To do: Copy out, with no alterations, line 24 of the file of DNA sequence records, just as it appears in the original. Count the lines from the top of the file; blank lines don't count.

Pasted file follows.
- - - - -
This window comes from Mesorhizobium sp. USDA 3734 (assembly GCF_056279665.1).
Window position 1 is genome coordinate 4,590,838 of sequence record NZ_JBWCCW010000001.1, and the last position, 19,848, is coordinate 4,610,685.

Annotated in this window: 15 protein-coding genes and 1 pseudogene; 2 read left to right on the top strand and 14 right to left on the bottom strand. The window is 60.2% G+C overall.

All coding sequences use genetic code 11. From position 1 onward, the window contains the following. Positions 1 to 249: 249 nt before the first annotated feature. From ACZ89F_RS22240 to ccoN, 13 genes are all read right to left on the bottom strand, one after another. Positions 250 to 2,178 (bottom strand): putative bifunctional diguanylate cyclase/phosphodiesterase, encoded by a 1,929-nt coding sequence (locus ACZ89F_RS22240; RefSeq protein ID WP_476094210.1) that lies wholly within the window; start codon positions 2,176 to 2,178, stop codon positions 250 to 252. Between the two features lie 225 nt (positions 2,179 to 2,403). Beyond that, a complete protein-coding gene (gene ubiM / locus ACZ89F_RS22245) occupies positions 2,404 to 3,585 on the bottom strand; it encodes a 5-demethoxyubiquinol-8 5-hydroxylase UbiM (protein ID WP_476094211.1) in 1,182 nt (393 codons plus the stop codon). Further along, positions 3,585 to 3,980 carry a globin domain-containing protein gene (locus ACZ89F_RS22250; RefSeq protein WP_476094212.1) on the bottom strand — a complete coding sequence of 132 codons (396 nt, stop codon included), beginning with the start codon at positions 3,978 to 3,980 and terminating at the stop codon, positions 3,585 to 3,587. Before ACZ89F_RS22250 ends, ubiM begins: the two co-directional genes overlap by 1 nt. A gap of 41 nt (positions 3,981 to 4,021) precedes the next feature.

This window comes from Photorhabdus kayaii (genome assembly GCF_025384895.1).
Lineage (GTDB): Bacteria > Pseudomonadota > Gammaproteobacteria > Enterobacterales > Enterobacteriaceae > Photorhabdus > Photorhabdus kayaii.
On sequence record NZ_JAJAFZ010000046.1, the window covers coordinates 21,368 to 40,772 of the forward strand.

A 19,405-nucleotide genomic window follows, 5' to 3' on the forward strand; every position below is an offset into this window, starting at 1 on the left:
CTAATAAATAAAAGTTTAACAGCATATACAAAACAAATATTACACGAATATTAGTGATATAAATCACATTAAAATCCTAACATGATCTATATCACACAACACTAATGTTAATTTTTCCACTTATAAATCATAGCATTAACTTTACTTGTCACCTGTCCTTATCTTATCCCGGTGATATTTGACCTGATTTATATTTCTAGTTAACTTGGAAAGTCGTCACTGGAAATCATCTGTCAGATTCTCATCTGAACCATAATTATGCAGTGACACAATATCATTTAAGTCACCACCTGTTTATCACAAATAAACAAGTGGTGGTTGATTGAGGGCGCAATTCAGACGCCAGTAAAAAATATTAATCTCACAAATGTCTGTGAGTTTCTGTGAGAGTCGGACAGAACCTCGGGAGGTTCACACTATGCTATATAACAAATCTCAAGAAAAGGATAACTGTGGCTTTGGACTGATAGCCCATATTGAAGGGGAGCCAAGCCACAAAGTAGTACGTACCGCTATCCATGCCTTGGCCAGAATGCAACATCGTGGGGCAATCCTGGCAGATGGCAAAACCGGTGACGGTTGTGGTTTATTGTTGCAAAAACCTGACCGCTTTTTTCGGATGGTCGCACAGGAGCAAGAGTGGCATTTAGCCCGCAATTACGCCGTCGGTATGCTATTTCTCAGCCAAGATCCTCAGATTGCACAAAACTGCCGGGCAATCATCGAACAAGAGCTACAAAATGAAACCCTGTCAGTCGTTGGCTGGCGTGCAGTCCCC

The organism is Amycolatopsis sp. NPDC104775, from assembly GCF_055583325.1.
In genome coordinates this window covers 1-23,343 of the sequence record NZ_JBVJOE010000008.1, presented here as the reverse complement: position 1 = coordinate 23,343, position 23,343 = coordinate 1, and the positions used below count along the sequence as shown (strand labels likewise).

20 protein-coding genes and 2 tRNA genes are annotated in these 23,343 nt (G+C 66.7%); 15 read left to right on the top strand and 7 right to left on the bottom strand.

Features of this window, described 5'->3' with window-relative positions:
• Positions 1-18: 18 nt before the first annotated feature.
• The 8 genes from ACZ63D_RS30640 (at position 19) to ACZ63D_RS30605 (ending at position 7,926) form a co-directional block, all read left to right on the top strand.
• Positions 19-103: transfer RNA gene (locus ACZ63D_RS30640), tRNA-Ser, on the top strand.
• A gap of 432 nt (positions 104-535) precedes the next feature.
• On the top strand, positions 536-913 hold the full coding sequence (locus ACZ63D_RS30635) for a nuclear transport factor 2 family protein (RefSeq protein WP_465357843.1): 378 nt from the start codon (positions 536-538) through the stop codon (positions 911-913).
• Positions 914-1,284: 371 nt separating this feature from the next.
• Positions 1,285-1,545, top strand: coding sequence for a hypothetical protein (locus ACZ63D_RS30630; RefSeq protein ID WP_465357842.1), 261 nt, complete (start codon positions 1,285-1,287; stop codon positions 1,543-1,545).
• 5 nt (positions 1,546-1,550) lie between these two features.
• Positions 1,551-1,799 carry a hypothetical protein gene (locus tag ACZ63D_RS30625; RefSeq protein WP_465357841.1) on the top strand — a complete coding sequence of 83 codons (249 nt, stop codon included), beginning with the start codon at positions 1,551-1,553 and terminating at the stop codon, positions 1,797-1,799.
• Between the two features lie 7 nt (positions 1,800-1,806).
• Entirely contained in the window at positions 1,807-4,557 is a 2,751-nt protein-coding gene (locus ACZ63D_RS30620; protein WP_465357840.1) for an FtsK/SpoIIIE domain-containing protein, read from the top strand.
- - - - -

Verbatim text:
• Entirely contained in the window at positions 1,807-4,557 is a 2,751-nt protein-coding gene (locus ACZ63D_RS30620; protein WP_465357840.1) for an FtsK/SpoIIIE domain-containing protein, read from the top strand.